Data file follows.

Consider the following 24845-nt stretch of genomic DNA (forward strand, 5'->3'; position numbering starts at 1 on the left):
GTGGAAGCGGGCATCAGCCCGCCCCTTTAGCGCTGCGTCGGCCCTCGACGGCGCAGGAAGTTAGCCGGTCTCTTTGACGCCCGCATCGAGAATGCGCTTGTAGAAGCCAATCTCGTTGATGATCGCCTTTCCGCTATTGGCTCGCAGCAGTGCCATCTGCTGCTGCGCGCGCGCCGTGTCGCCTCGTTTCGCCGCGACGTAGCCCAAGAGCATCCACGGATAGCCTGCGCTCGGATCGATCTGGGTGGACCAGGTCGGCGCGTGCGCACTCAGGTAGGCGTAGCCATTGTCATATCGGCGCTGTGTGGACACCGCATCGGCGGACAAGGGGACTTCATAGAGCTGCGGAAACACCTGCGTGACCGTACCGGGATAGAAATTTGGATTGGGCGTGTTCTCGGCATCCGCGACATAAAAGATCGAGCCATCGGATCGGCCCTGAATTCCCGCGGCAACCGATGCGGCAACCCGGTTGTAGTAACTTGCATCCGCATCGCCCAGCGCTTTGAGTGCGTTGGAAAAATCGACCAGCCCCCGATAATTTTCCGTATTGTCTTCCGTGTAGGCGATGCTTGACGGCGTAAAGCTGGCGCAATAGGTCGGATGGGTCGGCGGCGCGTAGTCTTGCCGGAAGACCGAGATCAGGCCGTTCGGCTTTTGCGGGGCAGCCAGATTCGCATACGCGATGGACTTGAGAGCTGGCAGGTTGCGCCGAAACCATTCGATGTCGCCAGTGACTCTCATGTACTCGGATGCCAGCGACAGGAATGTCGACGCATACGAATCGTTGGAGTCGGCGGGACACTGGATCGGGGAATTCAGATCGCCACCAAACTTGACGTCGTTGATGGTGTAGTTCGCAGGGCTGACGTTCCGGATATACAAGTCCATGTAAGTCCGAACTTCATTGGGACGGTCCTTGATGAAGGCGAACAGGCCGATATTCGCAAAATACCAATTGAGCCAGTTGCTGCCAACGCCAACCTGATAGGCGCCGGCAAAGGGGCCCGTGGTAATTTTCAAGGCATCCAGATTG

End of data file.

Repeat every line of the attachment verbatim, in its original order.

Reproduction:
Consider the following 24845-nt stretch of genomic DNA (forward strand, 5'->3'; position numbering starts at 1 on the left):
GTGGAAGCGGGCATCAGCCCGCCCCTTTAGCGCTGCGTCGGCCCTCGACGGCGCAGGAAGTTAGCCGGTCTCTTTGACGCCCGCATCGAGAATGCGCTTGTAGAAGCCAATCTCGTTGATGATCGCCTTTCCGCTATTGGCTCGCAGCAGTGCCATCTGCTGCTGCGCGCGCGCCGTGTCGCCTCGTTTCGCCGCGACGTAGCCCAAGAGCATCCACGGATAGCCTGCGCTCGGATCGATCTGGGTGGACCAGGTCGGCGCGTGCGCACTCAGGTAGGCGTAGCCATTGTCATATCGGCGCTGTGTGGACACCGCATCGGCGGACAAGGGGACTTCATAGAGCTGCGGAAACACCTGCGTGACCGTACCGGGATAGAAATTTGGATTGGGCGTGTTCTCGGCATCCGCGACATAAAAGATCGAGCCATCGGATCGGCCCTGAATTCCCGCGGCAACCGATGCGGCAACCCGGTTGTAGTAACTTGCATCCGCATCGCCCAGCGCTTTGAGTGCGTTGGAAAAATCGACCAGCCCCCGATAATTTTCCGTATTGTCTTCCGTGTAGGCGATGCTTGACGGCGTAAAGCTGGCGCAATAGGTCGGATGGGTCGGCGGCGCGTAGTCTTGCCGGAAGACCGAGATCAGGCCGTTCGGCTTTTGCGGGGCAGCCAGATTCGCATACGCGATGGACTTGAGAGCTGGCAGGTTGCGCCGAAACCATTCGATGTCGCCAGTGACTCTCATGTACTCGGATGCCAGCGACAGGAATGTCGACGCATACGAATCGTTGGAGTCGGCGGGACACTGGATCGGGGAATTCAGATCGCCACCAAACTTGACGTCGTTGATGGTGTAGTTCGCAGGGCTGACGTTCCGGATATACAAGTCCATGTAAGTCCGAACTTCATTGGGACGGTCCTTGATGAAGGCGAACAGGCCGATATTCGCAAAATACCAATTGAGCCAGTTGCTGCCAACGCCAACCTGATAGGCGCCGGCAAAGGGGCCCGTGGTAATTTTCAAGGCATCCAGATTG